On November 24, 2021, six Marylanders filed suit in federal court on behalf of themselves and others like them against the state Secretary of Labor, Tiffany Robinson in her official capacity. The complaint alleges that various systemic failures in the state’s administration of its unemployment insurance program violate the federal Social Security Act and U.S. Constitution. Below are answers to several Frequently Asked Questions about the lawsuit.
The lawsuit was filed on behalf of claimants who have any of these three main problems:
It was filed as a “class action,” which means that it is designed to help anyone having any of these problems and not just the individuals who sued. The Court will decide whether it will stay a class action.
The case covers claims related to regular Maryland Unemployment Insurance (Regular UI) as well as several federally-funded pandemic-related unemployment benefits that were available until September 4, 2021. Covered federally-funded benefits include Pandemic Emergency Unemployment Compensation (PEUC), Pandemic Unemployment Assistance (PUA), Mixed Earners Unemployment Compensation (MEUC), and Federal Pandemic Unemployment Compensation (FPUC). Other types of unemployment benefits payable to Marylanders are also covered.
You may call us at 410-625-9409 x 246 if you are currently experiencing any of the following problems with unemployment insurance benefits in Maryland in the last three years:
We are not able to file additional suits on behalf of individual callers. However, we may be able to evaluate whether your claims fit within the current suit and/or provide you with referrals to lawyers who might be able to represent you individually. Also, if the court approves our request that this case be treated as a class action, then anyone whose claims fit into one of the classes will be covered without needing to take any action.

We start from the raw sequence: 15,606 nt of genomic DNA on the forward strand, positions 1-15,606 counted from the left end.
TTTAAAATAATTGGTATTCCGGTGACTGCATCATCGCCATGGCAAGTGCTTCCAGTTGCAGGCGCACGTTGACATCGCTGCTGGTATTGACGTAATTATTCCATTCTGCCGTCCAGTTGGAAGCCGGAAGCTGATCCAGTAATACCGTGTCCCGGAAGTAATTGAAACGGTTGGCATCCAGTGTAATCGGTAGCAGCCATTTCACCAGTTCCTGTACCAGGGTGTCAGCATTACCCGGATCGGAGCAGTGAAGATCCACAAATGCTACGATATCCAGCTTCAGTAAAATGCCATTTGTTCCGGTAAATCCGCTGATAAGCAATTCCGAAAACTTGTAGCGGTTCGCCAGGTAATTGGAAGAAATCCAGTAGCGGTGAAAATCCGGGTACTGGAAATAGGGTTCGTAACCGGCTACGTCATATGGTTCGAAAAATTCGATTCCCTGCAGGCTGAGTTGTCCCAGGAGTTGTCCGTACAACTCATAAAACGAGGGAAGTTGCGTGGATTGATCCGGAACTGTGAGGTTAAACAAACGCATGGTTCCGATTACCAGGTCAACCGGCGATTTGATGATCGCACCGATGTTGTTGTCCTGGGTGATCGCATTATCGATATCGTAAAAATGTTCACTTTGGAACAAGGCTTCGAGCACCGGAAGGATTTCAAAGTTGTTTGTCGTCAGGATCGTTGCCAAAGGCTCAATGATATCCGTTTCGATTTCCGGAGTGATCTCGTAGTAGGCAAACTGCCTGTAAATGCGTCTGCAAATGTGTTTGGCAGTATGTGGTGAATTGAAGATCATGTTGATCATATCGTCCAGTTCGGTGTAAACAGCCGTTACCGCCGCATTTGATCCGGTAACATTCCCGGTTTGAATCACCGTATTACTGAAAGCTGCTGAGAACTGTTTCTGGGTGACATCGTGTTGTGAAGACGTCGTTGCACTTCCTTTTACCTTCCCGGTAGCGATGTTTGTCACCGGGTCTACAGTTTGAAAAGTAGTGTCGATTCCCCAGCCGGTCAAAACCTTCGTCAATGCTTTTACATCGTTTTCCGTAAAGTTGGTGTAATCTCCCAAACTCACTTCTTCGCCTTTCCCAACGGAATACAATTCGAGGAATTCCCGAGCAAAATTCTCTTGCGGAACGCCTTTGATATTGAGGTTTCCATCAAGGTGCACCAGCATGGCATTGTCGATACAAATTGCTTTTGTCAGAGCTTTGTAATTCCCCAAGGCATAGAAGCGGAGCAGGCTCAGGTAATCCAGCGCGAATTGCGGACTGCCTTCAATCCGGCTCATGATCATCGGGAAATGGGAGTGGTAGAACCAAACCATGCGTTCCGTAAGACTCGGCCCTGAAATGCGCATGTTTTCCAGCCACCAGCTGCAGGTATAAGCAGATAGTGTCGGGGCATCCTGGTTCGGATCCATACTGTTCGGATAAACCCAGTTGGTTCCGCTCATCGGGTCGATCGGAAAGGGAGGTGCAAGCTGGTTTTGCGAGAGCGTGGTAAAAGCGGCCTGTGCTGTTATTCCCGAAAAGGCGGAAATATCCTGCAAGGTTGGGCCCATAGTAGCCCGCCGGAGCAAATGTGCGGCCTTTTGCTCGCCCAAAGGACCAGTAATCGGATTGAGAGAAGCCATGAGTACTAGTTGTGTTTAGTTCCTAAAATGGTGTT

The suit does not seek damages. It asks the Court to order Secretary Robinson to follow the law. That means ordering the Secretary to make sure benefits are paid quickly to those eligible, that benefits are not interrupted for long periods without notice or good reason, and that the system for overpayments is fixed. The goal of the lawsuit is to fix the system. If the system gets fixed, people who are owed benefits will receive them, and people who were wrongly charged for an overpayment will not have to pay their benefits back.
A separate lawsuit filed in state court alleged that Maryland’s unemployment insurance policies and practices violated Maryland state law. This lawsuit, Gorres et al v. Robinson, by contrast, has been filed in federal court and alleges violations of federal law and the federal Constitution. The dismissal of the state court lawsuit in the fall of 2021 is unrelated to the Gorres suit.
Please contact Monisha Cherayil (attorney) at 410-625-9409 x 234, or Erin Brock (development manager) at 410-625-9409 x 242.
You can read the Complaint here: http://www.publicjustice.org/wp-content/uploads/2021/11/Gorres-et-al-v.-Robinson-complaint.pdf.